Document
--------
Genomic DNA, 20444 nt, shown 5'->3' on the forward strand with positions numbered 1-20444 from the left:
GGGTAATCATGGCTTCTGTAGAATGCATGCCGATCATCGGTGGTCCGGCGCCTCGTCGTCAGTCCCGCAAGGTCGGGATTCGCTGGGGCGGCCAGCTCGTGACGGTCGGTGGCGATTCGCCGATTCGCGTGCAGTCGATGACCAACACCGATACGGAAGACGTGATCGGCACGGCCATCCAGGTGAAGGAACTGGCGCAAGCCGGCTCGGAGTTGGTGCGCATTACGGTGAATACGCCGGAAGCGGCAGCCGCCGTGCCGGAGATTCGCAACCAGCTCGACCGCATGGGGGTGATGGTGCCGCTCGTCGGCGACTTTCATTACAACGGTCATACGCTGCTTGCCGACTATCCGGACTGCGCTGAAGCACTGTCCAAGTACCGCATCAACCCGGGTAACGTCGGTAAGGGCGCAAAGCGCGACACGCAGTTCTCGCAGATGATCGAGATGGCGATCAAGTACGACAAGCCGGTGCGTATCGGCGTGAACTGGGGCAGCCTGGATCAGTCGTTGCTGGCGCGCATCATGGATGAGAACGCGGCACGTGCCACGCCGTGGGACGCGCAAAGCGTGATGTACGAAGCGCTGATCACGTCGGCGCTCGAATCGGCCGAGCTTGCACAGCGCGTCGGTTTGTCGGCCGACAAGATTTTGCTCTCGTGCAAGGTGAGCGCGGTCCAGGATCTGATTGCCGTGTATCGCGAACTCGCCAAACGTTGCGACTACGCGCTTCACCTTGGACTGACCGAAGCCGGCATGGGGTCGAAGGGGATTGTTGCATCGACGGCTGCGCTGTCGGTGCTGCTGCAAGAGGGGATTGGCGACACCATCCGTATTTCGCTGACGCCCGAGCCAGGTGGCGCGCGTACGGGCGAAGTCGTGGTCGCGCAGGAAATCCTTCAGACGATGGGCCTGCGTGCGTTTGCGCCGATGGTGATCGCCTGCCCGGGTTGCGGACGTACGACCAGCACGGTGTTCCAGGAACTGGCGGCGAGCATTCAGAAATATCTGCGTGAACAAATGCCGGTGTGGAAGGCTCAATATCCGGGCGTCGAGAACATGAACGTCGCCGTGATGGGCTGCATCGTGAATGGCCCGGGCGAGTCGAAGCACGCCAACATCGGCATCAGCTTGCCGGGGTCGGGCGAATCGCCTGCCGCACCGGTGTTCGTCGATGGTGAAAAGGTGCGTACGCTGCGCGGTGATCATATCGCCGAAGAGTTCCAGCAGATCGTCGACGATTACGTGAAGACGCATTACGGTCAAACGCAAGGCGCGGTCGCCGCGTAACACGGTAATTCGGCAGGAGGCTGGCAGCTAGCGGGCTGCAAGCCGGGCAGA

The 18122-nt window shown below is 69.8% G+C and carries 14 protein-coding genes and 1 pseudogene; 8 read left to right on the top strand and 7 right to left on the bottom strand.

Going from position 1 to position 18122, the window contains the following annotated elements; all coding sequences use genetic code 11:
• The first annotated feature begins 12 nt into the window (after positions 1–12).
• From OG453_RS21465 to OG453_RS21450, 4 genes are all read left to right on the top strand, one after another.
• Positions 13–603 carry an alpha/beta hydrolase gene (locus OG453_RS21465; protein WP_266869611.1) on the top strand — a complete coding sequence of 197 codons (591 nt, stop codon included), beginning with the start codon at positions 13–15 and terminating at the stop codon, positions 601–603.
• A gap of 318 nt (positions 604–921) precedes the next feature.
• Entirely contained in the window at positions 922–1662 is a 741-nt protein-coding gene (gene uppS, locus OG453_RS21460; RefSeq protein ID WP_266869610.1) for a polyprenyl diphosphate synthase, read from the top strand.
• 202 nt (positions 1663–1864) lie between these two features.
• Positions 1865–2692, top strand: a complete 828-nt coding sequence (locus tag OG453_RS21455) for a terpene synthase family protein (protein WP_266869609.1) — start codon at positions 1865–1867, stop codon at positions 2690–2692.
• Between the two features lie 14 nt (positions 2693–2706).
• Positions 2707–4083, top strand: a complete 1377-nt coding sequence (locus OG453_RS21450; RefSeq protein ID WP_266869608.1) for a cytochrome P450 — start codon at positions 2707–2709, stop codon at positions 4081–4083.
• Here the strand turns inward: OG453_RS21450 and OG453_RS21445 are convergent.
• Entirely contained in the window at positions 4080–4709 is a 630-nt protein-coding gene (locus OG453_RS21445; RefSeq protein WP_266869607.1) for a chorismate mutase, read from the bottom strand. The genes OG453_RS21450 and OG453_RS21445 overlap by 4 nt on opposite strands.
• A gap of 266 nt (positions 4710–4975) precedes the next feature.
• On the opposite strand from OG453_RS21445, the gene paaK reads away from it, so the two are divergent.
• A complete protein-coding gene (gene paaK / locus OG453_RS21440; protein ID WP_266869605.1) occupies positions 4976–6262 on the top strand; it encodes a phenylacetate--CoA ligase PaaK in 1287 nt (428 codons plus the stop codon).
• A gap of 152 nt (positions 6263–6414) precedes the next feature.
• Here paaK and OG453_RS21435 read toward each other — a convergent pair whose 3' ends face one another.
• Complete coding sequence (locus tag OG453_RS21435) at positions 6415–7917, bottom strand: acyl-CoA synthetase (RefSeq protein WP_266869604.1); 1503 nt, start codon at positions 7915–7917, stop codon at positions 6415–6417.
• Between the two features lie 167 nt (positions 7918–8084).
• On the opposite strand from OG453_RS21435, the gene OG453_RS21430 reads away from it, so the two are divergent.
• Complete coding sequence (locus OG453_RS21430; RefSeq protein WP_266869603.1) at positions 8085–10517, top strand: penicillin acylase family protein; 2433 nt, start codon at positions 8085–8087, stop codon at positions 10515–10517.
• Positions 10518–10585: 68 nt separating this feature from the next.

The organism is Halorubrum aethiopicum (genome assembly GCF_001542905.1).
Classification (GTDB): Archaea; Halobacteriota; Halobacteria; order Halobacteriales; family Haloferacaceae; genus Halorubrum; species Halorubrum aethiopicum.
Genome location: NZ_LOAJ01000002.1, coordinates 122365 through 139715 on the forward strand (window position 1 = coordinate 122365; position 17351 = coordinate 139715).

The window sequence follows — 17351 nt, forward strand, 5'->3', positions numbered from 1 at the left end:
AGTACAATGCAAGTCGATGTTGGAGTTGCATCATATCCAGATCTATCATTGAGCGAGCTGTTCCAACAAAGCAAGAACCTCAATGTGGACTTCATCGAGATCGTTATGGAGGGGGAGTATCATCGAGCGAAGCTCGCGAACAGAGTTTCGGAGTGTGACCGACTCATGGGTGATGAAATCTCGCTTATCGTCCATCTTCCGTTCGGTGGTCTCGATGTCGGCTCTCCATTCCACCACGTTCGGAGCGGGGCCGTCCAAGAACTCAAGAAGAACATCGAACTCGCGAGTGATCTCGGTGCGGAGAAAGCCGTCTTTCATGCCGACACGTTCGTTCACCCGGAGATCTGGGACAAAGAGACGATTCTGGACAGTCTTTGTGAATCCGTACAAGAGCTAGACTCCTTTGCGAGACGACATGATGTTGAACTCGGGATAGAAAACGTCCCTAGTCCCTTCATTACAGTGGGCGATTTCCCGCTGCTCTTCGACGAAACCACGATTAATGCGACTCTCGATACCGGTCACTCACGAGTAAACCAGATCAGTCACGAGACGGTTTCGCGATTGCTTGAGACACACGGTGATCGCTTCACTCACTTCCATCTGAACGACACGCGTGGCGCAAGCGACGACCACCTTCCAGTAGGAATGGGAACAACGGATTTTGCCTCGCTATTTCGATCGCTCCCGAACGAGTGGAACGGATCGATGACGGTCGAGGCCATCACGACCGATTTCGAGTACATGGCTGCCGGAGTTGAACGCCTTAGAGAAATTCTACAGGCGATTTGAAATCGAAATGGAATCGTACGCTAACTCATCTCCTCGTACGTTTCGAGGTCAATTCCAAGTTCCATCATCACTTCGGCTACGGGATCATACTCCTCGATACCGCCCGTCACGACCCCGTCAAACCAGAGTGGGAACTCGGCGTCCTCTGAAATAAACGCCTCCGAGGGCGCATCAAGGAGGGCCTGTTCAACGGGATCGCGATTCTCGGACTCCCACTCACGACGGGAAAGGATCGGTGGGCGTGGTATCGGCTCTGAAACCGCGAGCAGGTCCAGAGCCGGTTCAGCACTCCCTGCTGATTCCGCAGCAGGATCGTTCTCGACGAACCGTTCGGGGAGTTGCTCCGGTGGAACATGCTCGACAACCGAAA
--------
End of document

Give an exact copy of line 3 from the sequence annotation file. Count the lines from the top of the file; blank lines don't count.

The 18122-nt window shown below is 69.8% G+C and carries 14 protein-coding genes and 1 pseudogene; 8 read left to right on the top strand and 7 right to left on the bottom strand.